Thoughtful dialogue is far from the standard response to the provocative billboards and print campaigns paid for by PETA. The animal rights group is rarely nonconfrontational with its images and messages, not shying from disturbing depictions of animal testing, livestock confinement, and other abuses.
A new billboard posted in Chicago’s meatpacking district is no different: The suckling pig shown on the poster says, “You can live without those ribs. I can't. Try vegan."
Across the street, another pig motif hangs above the sidewalk: the hog-bearing sign of the meat-centric restaurant Publican, which is next door to its sister store, Publican Quality Meats, a butcher shop. While PETA tells the Chicago Sun Times the broader neighborhood, with its meat-eating associations, led the group to pick that location, it appears that Publican, which purchases the whole animals it works with from small Midwestern farms—animals raised in optimal conditions and slaughtered as humanely as possible—is the target.
Not that any of those caveats would matter to a group such as PETA, which takes a militant anti-meat stance. Still, the folks at Publican took the new billboard as an opportunity for a debate (albeit between two employees) about the ways in which meat is raised and consumed.
A post on the Publican Quality Meats Facebook page makes it clear that the store doesn’t see PETA as an adversary.
We respect any serious and intelligent personal philosophy and admire PETA's knack for provocation and creative chutzpah. We are, and this might seem odd to say unless you really think about it, also people who are for the ethical treatment of animals with one gigantic difference: We do choose to eat animal flesh. We also choose not to ignore the reality of the choice.
What follows is a conversation between Cosmo, a sous-chef and butcher at Publican Quality Meats, and D, the manager. D goes so far as to suggest that PETA and Publican could be allies in a sense: “When I saw the billboard I thought, perversely, that we actually kinda line up with these guys in most regards...with, you know, one glaring exception.”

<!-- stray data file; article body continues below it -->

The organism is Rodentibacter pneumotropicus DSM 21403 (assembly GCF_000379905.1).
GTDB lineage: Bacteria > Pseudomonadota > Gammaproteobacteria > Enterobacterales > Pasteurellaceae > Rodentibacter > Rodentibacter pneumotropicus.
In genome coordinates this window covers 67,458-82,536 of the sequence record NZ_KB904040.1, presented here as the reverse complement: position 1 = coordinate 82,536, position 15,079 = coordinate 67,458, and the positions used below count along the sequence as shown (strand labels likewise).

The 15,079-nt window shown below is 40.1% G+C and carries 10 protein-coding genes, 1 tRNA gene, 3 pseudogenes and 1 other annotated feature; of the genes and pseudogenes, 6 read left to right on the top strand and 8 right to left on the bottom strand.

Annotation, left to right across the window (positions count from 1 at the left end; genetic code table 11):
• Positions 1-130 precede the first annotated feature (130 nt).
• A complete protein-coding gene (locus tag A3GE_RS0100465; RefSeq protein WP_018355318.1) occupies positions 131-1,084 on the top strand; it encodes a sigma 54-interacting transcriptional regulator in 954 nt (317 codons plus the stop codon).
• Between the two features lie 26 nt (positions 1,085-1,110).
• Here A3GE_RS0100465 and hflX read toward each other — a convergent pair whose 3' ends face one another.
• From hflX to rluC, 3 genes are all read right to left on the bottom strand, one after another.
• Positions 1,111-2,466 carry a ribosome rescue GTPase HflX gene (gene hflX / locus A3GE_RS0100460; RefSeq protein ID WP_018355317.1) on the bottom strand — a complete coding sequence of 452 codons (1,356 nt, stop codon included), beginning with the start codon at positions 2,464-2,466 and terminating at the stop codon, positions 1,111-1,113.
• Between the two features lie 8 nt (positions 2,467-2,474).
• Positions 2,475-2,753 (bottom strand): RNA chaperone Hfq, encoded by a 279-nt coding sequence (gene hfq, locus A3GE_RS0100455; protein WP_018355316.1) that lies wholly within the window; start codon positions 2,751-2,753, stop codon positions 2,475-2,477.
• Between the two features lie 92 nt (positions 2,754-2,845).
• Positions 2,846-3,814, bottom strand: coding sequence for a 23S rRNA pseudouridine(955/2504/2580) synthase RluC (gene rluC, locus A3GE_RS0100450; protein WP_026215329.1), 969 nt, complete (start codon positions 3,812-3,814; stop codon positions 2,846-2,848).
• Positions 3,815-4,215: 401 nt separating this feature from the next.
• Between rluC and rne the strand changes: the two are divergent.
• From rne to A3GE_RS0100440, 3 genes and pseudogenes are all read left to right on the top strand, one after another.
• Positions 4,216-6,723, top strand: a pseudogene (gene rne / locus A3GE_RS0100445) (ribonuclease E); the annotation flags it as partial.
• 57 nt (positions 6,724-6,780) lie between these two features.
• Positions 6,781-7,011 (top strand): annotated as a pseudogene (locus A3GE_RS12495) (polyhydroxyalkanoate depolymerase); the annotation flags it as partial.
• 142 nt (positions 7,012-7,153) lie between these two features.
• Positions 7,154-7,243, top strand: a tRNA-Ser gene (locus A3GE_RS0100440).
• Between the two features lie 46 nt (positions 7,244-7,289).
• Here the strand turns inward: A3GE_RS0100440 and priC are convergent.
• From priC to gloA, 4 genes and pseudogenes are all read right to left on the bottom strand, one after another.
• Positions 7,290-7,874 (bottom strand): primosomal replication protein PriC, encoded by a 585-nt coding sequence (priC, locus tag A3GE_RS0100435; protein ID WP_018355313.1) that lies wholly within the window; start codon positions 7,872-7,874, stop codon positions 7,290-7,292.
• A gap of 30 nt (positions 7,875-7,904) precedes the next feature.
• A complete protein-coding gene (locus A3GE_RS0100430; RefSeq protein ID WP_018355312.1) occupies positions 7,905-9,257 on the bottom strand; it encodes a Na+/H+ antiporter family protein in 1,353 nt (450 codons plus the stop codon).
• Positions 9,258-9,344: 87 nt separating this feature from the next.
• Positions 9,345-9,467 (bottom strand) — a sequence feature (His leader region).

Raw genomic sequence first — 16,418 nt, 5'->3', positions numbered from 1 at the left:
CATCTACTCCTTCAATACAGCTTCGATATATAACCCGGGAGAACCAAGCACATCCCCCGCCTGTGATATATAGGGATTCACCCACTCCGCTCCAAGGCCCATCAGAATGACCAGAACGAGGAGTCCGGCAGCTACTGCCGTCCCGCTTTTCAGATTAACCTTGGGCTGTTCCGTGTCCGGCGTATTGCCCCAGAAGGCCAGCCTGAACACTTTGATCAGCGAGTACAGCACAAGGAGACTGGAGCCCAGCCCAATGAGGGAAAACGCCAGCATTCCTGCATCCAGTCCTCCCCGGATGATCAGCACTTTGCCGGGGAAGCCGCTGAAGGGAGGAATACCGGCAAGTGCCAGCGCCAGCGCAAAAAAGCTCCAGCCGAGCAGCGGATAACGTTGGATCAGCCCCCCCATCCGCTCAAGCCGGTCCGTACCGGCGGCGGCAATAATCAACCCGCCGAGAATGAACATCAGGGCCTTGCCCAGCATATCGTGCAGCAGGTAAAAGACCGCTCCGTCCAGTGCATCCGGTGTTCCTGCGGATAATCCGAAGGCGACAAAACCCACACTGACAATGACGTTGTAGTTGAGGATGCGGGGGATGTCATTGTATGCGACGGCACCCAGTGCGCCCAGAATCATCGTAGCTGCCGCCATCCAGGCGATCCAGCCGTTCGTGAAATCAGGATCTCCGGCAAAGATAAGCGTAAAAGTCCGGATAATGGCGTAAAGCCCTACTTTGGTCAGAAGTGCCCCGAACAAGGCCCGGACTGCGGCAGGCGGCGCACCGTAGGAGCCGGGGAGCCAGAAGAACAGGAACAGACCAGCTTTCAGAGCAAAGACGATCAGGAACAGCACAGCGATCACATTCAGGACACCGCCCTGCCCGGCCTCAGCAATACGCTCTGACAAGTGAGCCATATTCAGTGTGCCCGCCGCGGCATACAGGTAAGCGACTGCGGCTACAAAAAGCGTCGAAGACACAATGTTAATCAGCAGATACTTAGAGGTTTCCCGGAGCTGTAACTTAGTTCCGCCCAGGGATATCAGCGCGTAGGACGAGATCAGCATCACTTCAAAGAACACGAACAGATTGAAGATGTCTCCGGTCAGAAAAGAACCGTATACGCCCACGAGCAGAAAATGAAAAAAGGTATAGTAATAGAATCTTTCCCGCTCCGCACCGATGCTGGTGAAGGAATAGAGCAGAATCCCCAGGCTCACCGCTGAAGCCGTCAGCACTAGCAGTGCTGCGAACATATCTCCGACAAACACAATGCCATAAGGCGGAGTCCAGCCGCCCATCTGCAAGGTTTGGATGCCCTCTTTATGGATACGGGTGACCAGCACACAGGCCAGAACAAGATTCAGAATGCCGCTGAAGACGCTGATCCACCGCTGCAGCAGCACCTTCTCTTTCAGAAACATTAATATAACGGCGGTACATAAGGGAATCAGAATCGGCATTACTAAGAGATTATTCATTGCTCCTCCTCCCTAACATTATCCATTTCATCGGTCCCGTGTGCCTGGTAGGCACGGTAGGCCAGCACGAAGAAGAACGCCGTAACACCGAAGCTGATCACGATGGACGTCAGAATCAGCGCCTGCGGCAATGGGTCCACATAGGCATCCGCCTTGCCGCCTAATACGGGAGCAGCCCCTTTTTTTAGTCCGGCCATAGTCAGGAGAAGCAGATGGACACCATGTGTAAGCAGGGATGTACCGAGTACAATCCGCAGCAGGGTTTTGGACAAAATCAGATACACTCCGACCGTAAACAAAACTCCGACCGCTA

Cosmo recounts his own experience of slaughtering a lamb on a small farm, and how the very idea of the death that predicates the ingredients he works with inspires the almost radical economy kitchens like Publican exercise. “We waste NOTHING. We use 100% of the animal. With pigs we use the skin, we make head cheese, we make stock from the bones, the tails end up in the Bolognese at Publican,” he says. “We waste Nothing. That's how we honor the animal. We don't throw any of its Life away.”
The rendering truck, which picks up animal scraps for other restaurants, never has to stop by Publican, D notes.
The post ends with two pleas: “Don't make fun of PETA. Support the Livestock Conservancy.” The latter group works to protect heritage breeds—types of livestock that have fallen out of favor with the majority of farmers over the years, in many cases because they’re ill suited for the violent intensity of factory farming.
“They're salvaging disappearing heritage breeds of animals and are addressing the seeming contradiction—if we don't eat these breeds they'll cease to exist,” as D puts it. “It's pretty much 'Eat the Pig, Save the Breed,' and I thought about that when I saw the billboard too.”